The family Asteraceae (Compositae) is one of the most successful and largest group of flowering plants on the planet. Their members are most commonly known as weeds of agriculture and gardens, such as daisy (Bellis perennis), creeping thistle (Cirsium arvense) and dandelion (Taraxacum officinale). They are distinguished as having tiny flowers (referred to as florets) that are bunched together into a composite head surrounded by sepal-like bracts. The petals form two types of florets: ray florets which have a tube ending in a petal like strap and disc florets with the tube ending in five short teeth. The flowerheads may have all ray florets (dandelion), all disc florets (thistle) or a combination of both (daisy). the fruit is tiny and often carried on the wind by a pappus, a tiny parachute (Phillips, 1977 Wild Flowers of Britain p. 177).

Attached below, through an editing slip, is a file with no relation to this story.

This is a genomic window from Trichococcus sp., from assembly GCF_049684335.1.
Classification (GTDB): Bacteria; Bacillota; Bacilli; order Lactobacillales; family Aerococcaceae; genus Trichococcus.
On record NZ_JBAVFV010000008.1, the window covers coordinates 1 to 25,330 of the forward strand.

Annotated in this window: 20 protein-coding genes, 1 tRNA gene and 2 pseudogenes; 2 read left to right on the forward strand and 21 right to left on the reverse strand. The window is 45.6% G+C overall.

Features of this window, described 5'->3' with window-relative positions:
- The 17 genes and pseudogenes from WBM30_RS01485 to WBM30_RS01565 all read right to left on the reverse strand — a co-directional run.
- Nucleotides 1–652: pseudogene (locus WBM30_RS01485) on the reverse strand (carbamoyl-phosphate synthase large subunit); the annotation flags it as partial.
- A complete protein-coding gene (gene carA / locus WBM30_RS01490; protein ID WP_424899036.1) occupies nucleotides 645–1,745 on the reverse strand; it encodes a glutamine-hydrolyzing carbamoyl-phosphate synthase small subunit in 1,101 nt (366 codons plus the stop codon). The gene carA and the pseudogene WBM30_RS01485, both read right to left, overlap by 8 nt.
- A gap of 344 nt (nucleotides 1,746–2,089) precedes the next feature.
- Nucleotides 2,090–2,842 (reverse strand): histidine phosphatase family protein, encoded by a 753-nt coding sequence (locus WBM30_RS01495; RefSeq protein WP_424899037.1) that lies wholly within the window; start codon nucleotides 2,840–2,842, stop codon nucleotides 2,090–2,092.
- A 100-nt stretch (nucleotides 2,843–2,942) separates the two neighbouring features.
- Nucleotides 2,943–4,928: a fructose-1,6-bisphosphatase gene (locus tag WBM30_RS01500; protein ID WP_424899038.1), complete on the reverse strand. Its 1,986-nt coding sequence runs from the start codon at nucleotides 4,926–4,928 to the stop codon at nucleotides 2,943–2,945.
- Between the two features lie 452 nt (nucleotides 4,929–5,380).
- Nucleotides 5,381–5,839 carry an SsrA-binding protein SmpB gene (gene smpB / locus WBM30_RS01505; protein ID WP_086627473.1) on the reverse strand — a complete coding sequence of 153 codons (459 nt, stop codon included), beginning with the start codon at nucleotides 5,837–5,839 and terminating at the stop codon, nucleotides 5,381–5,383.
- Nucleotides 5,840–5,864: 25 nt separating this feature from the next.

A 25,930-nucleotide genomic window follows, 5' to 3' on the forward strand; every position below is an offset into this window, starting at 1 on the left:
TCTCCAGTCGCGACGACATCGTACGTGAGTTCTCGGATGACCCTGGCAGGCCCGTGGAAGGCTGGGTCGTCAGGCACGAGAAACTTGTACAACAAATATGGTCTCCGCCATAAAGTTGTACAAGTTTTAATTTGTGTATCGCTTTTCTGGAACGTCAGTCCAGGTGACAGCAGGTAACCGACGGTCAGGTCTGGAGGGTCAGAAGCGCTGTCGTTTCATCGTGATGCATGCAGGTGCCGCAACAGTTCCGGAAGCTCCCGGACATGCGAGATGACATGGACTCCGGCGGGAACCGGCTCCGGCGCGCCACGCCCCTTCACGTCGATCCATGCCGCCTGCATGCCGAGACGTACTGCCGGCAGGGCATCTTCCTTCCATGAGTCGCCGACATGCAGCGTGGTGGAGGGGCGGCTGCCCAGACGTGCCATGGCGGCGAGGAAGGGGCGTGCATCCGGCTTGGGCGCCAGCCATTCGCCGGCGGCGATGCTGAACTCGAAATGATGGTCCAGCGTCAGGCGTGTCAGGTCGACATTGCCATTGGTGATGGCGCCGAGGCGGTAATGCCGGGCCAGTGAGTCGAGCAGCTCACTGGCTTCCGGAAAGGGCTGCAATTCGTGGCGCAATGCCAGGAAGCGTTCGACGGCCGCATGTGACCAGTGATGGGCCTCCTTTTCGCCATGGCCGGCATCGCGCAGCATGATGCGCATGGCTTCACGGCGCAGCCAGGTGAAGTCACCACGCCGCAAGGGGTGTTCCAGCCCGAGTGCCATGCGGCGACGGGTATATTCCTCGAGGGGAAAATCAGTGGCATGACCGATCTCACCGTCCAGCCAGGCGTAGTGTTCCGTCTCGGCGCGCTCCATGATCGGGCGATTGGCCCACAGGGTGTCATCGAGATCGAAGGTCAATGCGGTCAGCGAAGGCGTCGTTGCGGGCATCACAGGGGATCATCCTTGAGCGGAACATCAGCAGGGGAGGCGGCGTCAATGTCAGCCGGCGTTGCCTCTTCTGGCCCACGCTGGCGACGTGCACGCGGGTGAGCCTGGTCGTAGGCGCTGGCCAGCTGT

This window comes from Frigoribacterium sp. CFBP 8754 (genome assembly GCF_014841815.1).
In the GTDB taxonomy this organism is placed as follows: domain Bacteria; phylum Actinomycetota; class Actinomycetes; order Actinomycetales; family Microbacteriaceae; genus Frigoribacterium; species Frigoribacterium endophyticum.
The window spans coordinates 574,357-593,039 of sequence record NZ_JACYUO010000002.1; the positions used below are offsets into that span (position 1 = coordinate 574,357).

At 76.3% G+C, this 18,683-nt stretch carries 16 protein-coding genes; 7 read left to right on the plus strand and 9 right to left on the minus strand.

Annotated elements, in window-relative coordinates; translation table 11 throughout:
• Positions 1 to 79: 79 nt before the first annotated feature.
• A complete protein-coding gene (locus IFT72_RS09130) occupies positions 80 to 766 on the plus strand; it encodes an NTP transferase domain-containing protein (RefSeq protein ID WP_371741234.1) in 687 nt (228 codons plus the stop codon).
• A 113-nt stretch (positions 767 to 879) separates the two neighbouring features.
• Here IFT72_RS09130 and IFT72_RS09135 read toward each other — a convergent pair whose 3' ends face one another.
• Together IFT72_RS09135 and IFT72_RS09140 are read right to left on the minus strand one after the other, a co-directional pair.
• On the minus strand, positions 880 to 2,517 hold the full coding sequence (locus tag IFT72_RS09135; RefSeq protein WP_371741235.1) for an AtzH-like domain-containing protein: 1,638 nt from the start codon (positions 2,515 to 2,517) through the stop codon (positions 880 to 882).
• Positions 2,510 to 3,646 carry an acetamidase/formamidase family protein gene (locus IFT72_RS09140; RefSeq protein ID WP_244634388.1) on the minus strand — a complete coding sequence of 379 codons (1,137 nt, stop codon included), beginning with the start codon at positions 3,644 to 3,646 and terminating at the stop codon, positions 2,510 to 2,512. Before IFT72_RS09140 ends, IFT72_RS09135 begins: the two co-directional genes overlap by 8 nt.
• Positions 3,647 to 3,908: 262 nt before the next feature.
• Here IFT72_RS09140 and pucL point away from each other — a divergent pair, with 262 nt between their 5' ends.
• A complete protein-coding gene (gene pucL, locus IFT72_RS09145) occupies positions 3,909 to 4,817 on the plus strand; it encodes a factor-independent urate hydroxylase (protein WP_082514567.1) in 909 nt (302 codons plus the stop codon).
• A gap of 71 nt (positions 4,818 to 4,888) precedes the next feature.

Dandelion, Taraxacum officinale
Due to lack of fossil evidence, the origin of the Asteraceae is not well understood (Stuessy, 2010 Science 329 pp. 1605-1606). However Barreda et al. (2010, Science 329 p. 1621) describe capitula and pollen grains of Asteraceae from the Eocene of Patagonia in southern Argentina. These fossils are similar in structure to modern day Asteraceae, such as the thistle family, the Carduoideae. Barreda concludes that the ancestral Asteraceae arose in South America.